Rock music respects its legends and a big part of the culture is playing homage to them, but rap tends to pay less respect because it’s a young people’s game. How do you feel about that, being a young dude but growing up around all these veterans?

I just think that it’s just a natural thing that comes with time, we’ll hold onto certain records and things because they become the soundtracks to our lives. I just think that’s how rock has been able to maintain because it has such a resonance to its fans, I think hip-hop will get there, for the past 20 years it’s definitely gaining in prestige. I really see hip-hop getting the prestige that jazz music did, when it gets older I will become something really monumental a lot more than we can even fathom because it has touched so many lives.  

You starting producing when you were around 12 or 11 years old?

Well, yeah I guess. For fun I made loads of little tapes and stuff, here and there when I was really young. Sometimes my dad would just record me fucking around on a keyboard or something. I’d go up on weekends and that’s what we would do, that would be our bonding time because I was always really into music. By the time I started really cultivating sounds and doing things like that, it would probably be around 11 or 12, I think I was like 13 or 12, I had an iBook or something and I was just fucking around with GarageBand.

I heard that your dad told you early on not too mess with hip-hop too much. Why was he less encouraging early on?

You know, just as a parent it’s always one of those things like “I did all of this so you don’t have to replicate it.” Just as a parent it’s their perspective that they’re busting their ass to make you not do what they had to do, because they want you to have it whatever way. It’s just like a parent’s concern. I hear about my friends telling me things like that all the time in different situations and that’s just how it was with me. My dad was like “I want you to be a doctor, or lawyer or a surgeon” when I was really young and I was like “screw that, I want to be the man!” But I’ve grown up and matured, and definitely seen all the different revenue streams that come from hip-hop. My dad was just very much like “nah you don’t want to be in the spotlight, you want to do it up right and have it wholesome.”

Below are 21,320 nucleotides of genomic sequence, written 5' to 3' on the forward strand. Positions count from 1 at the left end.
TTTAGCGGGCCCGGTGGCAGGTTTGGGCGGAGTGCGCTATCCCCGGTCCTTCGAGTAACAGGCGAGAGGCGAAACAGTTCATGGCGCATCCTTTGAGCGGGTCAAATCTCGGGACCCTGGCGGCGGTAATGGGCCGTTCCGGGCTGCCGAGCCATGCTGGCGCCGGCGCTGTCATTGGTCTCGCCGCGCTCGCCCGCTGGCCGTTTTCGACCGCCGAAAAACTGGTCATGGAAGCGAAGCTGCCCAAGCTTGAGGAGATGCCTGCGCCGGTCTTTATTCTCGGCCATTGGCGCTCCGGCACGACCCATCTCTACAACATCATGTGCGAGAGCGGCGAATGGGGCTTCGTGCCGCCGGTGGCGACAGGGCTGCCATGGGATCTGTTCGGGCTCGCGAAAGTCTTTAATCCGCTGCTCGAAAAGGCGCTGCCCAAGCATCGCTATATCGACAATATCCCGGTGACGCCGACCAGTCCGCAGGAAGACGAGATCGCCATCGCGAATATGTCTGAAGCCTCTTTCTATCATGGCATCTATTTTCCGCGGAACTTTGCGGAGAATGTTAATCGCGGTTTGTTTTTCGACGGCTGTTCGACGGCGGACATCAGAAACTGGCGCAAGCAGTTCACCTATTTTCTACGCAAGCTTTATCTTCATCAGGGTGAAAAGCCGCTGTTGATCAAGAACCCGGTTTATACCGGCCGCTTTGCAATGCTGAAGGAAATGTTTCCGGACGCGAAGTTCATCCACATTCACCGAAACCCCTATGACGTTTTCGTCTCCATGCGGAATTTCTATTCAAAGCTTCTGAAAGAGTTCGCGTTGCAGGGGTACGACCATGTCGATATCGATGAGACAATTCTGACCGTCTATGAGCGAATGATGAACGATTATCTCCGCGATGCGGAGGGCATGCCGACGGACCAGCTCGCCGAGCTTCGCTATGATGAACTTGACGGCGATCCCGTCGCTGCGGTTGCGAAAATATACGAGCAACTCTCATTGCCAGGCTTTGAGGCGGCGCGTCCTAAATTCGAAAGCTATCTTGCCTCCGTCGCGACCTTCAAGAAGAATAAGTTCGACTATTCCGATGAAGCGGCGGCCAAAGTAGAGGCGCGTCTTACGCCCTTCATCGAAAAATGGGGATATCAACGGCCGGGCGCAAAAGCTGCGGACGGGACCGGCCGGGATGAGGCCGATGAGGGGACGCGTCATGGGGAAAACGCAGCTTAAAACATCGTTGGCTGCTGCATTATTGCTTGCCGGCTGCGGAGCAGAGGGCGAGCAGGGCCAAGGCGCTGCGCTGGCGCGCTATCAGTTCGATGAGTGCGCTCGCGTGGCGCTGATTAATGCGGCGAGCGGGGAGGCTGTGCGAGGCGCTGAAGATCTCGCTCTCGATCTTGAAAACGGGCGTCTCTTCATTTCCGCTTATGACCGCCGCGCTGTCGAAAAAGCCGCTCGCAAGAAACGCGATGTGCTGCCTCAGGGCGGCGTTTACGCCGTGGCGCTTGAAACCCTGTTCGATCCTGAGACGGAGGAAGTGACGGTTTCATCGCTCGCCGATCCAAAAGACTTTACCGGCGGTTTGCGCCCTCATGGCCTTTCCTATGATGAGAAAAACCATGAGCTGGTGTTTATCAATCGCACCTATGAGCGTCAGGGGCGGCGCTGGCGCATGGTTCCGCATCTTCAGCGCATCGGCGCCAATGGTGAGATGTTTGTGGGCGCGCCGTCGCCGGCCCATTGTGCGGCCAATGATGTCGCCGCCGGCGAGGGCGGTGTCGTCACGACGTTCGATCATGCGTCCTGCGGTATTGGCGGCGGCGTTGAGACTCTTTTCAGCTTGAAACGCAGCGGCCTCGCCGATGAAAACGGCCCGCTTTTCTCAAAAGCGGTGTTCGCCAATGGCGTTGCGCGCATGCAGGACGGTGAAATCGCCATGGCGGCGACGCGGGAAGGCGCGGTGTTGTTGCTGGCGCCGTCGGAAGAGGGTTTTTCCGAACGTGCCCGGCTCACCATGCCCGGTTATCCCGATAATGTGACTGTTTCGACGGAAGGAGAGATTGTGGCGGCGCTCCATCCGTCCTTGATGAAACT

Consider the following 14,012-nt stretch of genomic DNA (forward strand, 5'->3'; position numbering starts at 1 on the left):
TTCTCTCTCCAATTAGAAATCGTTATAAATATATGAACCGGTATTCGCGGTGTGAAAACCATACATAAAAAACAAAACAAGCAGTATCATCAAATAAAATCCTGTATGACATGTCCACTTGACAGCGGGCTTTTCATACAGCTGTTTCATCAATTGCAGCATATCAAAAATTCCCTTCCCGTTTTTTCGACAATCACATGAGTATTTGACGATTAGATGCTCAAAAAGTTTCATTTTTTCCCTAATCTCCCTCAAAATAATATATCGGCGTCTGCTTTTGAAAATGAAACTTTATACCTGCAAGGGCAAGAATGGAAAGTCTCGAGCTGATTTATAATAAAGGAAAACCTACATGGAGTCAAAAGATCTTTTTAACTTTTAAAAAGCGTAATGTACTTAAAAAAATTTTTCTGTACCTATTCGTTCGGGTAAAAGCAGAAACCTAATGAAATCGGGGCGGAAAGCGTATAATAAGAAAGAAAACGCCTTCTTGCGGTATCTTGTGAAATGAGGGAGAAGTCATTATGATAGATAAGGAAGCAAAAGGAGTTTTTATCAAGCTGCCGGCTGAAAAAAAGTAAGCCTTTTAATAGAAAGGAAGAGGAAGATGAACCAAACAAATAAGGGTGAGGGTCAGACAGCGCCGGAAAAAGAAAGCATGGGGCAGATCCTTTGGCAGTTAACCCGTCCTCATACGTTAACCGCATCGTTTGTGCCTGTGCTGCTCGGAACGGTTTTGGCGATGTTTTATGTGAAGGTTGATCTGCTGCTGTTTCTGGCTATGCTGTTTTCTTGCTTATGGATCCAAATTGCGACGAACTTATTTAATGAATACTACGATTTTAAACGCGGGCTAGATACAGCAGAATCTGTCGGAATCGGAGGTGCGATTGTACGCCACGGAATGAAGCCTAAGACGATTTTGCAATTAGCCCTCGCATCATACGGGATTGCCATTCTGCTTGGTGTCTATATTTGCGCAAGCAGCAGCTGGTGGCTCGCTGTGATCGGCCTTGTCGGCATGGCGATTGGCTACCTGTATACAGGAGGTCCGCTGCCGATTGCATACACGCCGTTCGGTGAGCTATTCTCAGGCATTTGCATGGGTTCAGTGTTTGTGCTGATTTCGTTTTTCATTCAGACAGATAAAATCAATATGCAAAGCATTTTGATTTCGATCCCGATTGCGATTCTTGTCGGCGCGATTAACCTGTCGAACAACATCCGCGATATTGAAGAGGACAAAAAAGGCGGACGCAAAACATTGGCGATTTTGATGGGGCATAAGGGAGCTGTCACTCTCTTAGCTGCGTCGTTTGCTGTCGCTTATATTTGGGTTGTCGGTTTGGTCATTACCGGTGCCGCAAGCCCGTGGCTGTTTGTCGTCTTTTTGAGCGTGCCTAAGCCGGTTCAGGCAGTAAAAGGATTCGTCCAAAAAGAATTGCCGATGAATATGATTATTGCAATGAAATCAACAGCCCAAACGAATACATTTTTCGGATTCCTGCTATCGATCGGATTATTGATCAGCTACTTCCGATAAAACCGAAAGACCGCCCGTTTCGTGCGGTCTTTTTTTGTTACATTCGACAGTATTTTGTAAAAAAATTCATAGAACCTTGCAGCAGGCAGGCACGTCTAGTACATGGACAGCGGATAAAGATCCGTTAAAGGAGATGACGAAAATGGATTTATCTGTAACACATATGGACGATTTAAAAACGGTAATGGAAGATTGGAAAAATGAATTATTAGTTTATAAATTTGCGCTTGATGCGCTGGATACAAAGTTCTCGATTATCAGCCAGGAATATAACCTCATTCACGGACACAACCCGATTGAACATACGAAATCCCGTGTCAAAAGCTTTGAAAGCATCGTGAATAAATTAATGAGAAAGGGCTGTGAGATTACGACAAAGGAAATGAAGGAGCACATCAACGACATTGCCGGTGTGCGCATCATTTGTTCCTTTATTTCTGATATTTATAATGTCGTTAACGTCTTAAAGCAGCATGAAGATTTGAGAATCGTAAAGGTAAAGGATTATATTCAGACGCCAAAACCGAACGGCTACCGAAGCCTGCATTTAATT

Listening to your music, you’re definitely trying to do something different than what your father did. You can hear the odd sample or influence, but you’re definitely trying to carve your own path.

Oh yeah, for sure. There’s definitely I feel, a certain perspective or edge that comes from my understanding of music because in any way possible I like to do a little tweak or whatever it ends up being, just a creative tangent from a song I already love. I love sampling so much, I appreciate the art. It’s essentially a musical collage, and if you’re able to really execute it well, it’s totally just reinforcing the original song. What more as a music lover can you do?

Your first production credit was “You Better Watch Me” on LL Cool J’s album Exit 13 that you made with your dad. You guys were actually just having fun and its placement was a surprise?